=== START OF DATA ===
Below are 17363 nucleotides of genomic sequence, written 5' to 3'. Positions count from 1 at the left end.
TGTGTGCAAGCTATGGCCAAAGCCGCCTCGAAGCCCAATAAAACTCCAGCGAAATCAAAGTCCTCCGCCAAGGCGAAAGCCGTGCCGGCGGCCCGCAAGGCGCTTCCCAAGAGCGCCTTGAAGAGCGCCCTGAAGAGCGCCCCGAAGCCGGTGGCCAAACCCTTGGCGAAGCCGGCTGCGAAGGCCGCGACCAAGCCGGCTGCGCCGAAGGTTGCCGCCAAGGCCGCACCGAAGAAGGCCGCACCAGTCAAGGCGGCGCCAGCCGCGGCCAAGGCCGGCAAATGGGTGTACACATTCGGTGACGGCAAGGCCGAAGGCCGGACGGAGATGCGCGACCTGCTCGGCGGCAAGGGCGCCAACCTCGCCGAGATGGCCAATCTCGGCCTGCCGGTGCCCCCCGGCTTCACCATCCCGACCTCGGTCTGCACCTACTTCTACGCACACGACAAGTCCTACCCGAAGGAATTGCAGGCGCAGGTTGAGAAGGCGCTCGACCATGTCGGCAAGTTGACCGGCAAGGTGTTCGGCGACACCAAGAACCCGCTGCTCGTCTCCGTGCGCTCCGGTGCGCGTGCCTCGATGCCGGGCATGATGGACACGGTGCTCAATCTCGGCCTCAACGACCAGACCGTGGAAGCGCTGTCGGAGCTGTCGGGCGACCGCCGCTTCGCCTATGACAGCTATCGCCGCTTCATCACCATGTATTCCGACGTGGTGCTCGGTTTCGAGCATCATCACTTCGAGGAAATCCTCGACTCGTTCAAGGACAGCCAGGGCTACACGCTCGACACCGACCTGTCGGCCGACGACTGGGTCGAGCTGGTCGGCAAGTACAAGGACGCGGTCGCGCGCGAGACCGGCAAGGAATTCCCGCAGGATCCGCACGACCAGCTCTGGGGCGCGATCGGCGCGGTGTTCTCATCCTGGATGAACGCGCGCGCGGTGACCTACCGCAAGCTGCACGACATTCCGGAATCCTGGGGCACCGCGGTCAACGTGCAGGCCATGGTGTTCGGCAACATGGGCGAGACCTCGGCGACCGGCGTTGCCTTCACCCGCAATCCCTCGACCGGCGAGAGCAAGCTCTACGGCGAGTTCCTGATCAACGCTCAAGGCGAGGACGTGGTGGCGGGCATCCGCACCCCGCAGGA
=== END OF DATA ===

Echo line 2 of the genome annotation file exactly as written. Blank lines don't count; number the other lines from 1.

TGTGTGCAAGCTATGGCCAAAGCCGCCTCGAAGCCCAATAAAACTCCAGCGAAATCAAAGTCCTCCGCCAAGGCGAAAGCCGTGCCGGCGGCCCGCAAGGCGCTTCCCAAGAGCGCCTTGAAGAGCGCCCTGAAGAGCGCCCCGAAGCCGGTGGCCAAACCCTTGGCGAAGCCGGCTGCGAAGGCCGCGACCAAGCCGGCTGCGCCGAAGGTTGCCGCCAAGGCCGCACCGAAGAAGGCCGCACCAGTCAAGGCGGCGCCAGCCGCGGCCAAGGCCGGCAAATGGGTGTACACATTCGGTGACGGCAAGGCCGAAGGCCGGACGGAGATGCGCGACCTGCTCGGCGGCAAGGGCGCCAACCTCGCCGAGATGGCCAATCTCGGCCTGCCGGTGCCCCCCGGCTTCACCATCCCGACCTCGGTCTGCACCTACTTCTACGCACACGACAAGTCCTACCCGAAGGAATTGCAGGCGCAGGTTGAGAAGGCGCTCGACCATGTCGGCAAGTTGACCGGCAAGGTGTTCGGCGACACCAAGAACCCGCTGCTCGTCTCCGTGCGCTCCGGTGCGCGTGCCTCGATGCCGGGCATGATGGACACGGTGCTCAATCTCGGCCTCAACGACCAGACCGTGGAAGCGCTGTCGGAGCTGTCGGGCGACCGCCGCTTCGCCTATGACAGCTATCGCCGCTTCATCACCATGTATTCCGACGTGGTGCTCGGTTTCGAGCATCATCACTTCGAGGAAATCCTCGACTCGTTCAAGGACAGCCAGGGCTACACGCTCGACACCGACCTGTCGGCCGACGACTGGGTCGAGCTGGTCGGCAAGTACAAGGACGCGGTCGCGCGCGAGACCGGCAAGGAATTCCCGCAGGATCCGCACGACCAGCTCTGGGGCGCGATCGGCGCGGTGTTCTCATCCTGGATGAACGCGCGCGCGGTGACCTACCGCAAGCTGCACGACATTCCGGAATCCTGGGGCACCGCGGTCAACGTGCAGGCCATGGTGTTCGGCAACATGGGCGAGACCTCGGCGACCGGCGTTGCCTTCACCCGCAATCCCTCGACCGGCGAGAGCAAGCTCTACGGCGAGTTCCTGATCAACGCTCAAGGCGAGGACGTGGTGGCGGGCATCCGCACCCCGCAGGA